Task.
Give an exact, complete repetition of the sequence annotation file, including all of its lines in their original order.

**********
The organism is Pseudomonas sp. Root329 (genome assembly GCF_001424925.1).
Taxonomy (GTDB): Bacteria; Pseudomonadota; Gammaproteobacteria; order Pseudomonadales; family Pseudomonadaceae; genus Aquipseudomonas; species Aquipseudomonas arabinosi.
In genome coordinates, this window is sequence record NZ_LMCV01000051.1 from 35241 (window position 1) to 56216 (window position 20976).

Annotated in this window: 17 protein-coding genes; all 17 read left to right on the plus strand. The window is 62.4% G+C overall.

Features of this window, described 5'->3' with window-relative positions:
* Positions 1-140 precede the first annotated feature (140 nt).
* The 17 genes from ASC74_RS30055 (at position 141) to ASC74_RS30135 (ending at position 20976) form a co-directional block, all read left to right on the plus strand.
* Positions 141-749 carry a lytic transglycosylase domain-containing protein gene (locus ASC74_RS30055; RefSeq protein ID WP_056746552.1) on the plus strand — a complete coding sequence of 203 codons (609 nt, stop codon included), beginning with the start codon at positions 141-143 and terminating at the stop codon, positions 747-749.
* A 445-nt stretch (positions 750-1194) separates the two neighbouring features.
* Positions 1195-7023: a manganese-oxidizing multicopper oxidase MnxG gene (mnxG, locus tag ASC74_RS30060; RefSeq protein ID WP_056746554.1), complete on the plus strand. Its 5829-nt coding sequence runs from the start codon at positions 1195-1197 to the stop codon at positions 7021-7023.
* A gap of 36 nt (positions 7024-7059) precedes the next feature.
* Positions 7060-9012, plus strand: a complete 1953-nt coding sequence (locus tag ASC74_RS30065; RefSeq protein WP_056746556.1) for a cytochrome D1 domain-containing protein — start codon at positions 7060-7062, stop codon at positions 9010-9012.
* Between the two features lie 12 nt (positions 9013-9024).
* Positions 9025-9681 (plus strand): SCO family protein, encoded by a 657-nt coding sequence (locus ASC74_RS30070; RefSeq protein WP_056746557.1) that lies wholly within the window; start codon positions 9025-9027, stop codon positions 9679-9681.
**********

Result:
The organism is Pseudomonas sp. Root329 (genome assembly GCF_001424925.1).
Taxonomy (GTDB): Bacteria; Pseudomonadota; Gammaproteobacteria; order Pseudomonadales; family Pseudomonadaceae; genus Aquipseudomonas; species Aquipseudomonas arabinosi.
In genome coordinates, this window is sequence record NZ_LMCV01000051.1 from 35241 (window position 1) to 56216 (window position 20976).

Annotated in this window: 17 protein-coding genes; all 17 read left to right on the plus strand. The window is 62.4% G+C overall.

Features of this window, described 5'->3' with window-relative positions:
* Positions 1-140 precede the first annotated feature (140 nt).
* The 17 genes from ASC74_RS30055 (at position 141) to ASC74_RS30135 (ending at position 20976) form a co-directional block, all read left to right on the plus strand.
* Positions 141-749 carry a lytic transglycosylase domain-containing protein gene (locus ASC74_RS30055; RefSeq protein ID WP_056746552.1) on the plus strand — a complete coding sequence of 203 codons (609 nt, stop codon included), beginning with the start codon at positions 141-143 and terminating at the stop codon, positions 747-749.
* A 445-nt stretch (positions 750-1194) separates the two neighbouring features.
* Positions 1195-7023: a manganese-oxidizing multicopper oxidase MnxG gene (mnxG, locus tag ASC74_RS30060; RefSeq protein ID WP_056746554.1), complete on the plus strand. Its 5829-nt coding sequence runs from the start codon at positions 1195-1197 to the stop codon at positions 7021-7023.
* A gap of 36 nt (positions 7024-7059) precedes the next feature.
* Positions 7060-9012, plus strand: a complete 1953-nt coding sequence (locus tag ASC74_RS30065; RefSeq protein WP_056746556.1) for a cytochrome D1 domain-containing protein — start codon at positions 7060-7062, stop codon at positions 9010-9012.
* Between the two features lie 12 nt (positions 9013-9024).
* Positions 9025-9681 (plus strand): SCO family protein, encoded by a 657-nt coding sequence (locus ASC74_RS30070; RefSeq protein WP_056746557.1) that lies wholly within the window; start codon positions 9025-9027, stop codon positions 9679-9681.